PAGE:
The Swedish Administrative Court in Linköping overturned last year’s decision by the regulator of the state that saw Casino Cosmopol receiving a fine of SEK 8 m ($880,000).
The state-owned Svenska Spel’s land-based branch, whose property extends to the towns of Sundsvall, Malmö, Göteborg and Stockholm, obtained the penalty fee for what the Spelinspektionen highlighted as failures in their efforts to combat money laundering.
It was mentioned in its original decision that a review “shows that Casino Cosmopol is lacking in its efforts to counter money laundering and terrorist financing in all audited areas. The shortcomings are serious and in many cases of a systematic nature”.
Risk-based practices, business relationships and customer protection steps, the duty to reject payments and to keep accurate records were among the key areas of concern highlighted.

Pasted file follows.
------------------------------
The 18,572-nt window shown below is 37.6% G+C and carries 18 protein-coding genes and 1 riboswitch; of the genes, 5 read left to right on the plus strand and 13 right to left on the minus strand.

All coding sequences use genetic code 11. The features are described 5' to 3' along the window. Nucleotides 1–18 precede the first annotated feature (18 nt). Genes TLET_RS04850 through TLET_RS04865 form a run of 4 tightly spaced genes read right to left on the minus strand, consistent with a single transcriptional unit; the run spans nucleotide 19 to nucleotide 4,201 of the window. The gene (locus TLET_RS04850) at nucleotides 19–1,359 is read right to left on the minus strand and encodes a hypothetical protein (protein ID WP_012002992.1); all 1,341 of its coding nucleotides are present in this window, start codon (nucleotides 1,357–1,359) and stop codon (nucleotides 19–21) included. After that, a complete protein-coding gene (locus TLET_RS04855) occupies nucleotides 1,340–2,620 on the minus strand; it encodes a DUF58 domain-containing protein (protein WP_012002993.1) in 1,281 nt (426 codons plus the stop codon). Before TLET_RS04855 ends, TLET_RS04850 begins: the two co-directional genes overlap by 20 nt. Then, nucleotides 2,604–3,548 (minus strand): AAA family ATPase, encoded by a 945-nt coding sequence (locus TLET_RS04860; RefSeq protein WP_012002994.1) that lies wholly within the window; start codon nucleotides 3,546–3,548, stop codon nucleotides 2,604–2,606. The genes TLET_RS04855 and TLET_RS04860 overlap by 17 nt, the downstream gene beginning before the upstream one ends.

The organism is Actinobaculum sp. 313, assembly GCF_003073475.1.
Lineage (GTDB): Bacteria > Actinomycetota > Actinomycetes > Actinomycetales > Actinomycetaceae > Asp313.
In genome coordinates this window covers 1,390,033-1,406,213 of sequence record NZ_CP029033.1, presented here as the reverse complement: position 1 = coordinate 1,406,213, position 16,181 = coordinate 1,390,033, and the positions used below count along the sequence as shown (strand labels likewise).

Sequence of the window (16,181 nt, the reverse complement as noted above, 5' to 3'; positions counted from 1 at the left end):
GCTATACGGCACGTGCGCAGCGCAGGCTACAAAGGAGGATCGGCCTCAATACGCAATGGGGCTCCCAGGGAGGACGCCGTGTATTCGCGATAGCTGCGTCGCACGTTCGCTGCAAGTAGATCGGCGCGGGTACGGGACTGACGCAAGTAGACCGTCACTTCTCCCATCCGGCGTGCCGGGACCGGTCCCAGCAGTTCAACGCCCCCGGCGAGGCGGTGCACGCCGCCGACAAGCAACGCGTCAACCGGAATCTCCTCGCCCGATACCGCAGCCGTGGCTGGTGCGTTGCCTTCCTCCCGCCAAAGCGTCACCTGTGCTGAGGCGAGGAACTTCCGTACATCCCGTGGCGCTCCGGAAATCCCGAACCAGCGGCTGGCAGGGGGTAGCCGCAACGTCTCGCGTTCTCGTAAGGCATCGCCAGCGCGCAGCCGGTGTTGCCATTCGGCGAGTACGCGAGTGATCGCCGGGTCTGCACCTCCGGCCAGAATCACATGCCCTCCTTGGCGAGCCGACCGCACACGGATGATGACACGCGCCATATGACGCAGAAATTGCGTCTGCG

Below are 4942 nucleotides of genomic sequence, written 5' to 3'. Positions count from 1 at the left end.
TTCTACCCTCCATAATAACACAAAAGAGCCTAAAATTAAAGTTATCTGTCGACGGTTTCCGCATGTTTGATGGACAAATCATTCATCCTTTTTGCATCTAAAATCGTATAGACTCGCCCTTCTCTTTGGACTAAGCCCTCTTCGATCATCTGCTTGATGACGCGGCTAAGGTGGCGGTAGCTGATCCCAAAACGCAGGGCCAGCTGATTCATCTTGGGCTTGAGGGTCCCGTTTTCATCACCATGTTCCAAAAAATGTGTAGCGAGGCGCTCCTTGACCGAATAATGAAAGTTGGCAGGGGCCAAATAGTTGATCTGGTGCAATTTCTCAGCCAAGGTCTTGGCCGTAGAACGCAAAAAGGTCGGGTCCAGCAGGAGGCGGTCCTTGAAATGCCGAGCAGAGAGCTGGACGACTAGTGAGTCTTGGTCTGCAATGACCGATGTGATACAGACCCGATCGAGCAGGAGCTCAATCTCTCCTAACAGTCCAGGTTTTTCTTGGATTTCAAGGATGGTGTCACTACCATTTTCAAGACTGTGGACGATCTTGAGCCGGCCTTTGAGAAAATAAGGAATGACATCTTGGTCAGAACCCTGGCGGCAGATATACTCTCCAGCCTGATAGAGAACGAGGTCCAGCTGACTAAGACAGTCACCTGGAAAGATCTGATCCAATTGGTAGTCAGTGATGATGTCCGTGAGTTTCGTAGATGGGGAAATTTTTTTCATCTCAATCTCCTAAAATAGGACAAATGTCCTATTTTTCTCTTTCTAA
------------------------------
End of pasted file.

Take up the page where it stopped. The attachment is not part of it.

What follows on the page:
The Administrative Court eventually reduced the penalty fee to SEK 3 m after Casino Cosmopol announced its intention to appeal the decision a short time after it received the sanction.
It was confirmed in a press release announcing the decision that: “The administrative court has essentially accepted the deficiencies identified by the Spelinspektionen and considered that there is reason to decide that the company should pay a penalty fee.
“However, based on an assessment of the nature, nature and extent of the violations, the administrative court has reduced the penalty fee to SEK 3m.”
The Swedish regulator revealed after the decision that they are considering appealing the new verdict.
“It is obvious for Casino Cosmopol to follow the money-laundering rules and we consider it vital to help prevent money laundering in all its forms,” explained Per Jaldung, chief executive officer of Casino Cosmopol, when the firm revealed it was to appeal the original ruling.
“In all the years we have pursued our four casinos, we have had the perception that we are following the money-laundering legislation. We have staff who work daily with questions. We have clear instructions and training all staff so they know how to act.
“All guests must show identification before entering the casinos and visits are recorded. We monitor, review and report suspicious transactions to the financial intelligence [department]. Our efforts to combat money laundering are ongoing.”